Reflections on Art Dubai
In the last decade and since Art Dubai has been around, a lot has changed. Beginning in 2007, Art Dubai has offered opportunities to artists and arts organizations in the region to present work. Dubai has become a center for art. New York can no longer lay claim to being the only place one needs to visit to know about contemporary art.
Although art fairs, and Art Dubai in particular, are considered to be no more than glitzy, “fluffy” events, there is much to be said for what they mean. Art Dubai offers a safe haven for those interested in the art of the MENASA (Middle East, North Africa, and South Asia) area. Much of this volatile region is difficult to traverse. Dubai provides a relatively secure zone where people from different parts of the world can meet. Last year, about 25,000 attended the fair.
However, beyond considerations of safety, Dubai and the other Emirates are crossroads for contemporary cultures, as they have been in the past. The idea of coming together in one place was investigated in an event that took place the week before the art fair. March Meeting 2014 happened at the Sharjah Art Foundation and provided an opportunity for the global art world to congregate. Sharjah Art Foundation is quickly establishing itself as a leader in the presentation of contemporary art.
The exhibitions in Sharjah are not directly for commercial purposes, setting up a clear difference with regard to Art Dubai. However, as noted above, there is much more to Art Dubai than galleries selling their wares at the art fair. Art Dubai is organized in a manner that allows ideas to develop and debates to ensue. There is a “think tank” quality to the event.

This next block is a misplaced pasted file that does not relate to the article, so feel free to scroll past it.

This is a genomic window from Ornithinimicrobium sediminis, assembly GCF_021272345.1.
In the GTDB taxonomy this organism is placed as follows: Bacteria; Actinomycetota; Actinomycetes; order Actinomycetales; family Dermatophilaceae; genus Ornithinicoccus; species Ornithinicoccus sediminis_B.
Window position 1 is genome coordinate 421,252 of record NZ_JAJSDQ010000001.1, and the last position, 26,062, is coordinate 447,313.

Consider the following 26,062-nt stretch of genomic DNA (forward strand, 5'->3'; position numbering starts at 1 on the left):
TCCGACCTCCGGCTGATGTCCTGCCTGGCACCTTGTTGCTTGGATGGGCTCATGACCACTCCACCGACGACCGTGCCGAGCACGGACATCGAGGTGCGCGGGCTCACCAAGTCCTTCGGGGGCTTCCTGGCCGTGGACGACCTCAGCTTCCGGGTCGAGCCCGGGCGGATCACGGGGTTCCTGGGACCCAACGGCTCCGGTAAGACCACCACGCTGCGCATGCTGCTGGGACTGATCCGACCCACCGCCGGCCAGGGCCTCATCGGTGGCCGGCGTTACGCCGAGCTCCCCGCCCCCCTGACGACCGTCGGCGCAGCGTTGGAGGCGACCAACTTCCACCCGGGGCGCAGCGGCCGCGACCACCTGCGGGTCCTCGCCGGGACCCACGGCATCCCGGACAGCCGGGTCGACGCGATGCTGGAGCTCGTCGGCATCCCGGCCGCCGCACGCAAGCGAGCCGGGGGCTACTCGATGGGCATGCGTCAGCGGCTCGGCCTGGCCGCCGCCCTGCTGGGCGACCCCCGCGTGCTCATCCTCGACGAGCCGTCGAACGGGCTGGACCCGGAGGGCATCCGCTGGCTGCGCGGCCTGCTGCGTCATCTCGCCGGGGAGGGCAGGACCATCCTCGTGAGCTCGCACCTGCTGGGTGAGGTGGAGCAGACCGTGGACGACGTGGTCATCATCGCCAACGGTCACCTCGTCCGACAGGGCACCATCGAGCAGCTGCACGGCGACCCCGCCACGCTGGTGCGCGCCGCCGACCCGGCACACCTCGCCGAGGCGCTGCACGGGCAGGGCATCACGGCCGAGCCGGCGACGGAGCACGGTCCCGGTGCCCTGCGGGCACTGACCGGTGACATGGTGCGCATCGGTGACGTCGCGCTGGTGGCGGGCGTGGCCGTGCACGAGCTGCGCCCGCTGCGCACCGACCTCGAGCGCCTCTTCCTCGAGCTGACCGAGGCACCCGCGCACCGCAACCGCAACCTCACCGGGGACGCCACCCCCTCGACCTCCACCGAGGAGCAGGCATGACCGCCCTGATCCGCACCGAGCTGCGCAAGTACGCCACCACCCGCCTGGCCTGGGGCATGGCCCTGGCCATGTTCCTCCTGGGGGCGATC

This year, as in previous editions of the fair, visitors could attend lectures in the Global Art Forum. The presentations ranged from the academic discussions to practical concerns. Significantly, three curators of past and upcoming biennials in Europe discussed their ideas in a panel that Hans Ulrich Obrist moderated. He is widely considered as a top curator of contemporary art.
Adam Szymcyzk, the curator of the upcoming Documenta in 2017, one of the most important exhibitions of contemporary art, stated that it is quite telling that they were sitting in Dubai and having a discussion. Although he did not want to give away names, Szymcyzk did note that his organization of Documenta will keep in mind the pluralistic nature of art today and will include many artists from outside of Europe and the United States.
In fact, how could it not? Art is thriving in areas well beyond the scope of the West. Art Dubai makes that apparent. A quick look at the galleries present in the fair shows that there are sophisticated voices existing in Pakistan, Egypt, Saudi Arabia, Lebanon, Azerbaijan, and in many other places. The Marker project, as part of the non-profit programming of Art Dubai, was organized this year by a group of artists called Slavs and Tartar. The project focused on Central Asia and represented the region through a curated presentation of art spaces.
This and a number of other initiatives add to the exhibition feel of Art Dubai, rather than it simply being a commercial affair. As such, this event is not just a marker of the growth of contemporary art in the region; it is a catalyst for its future development.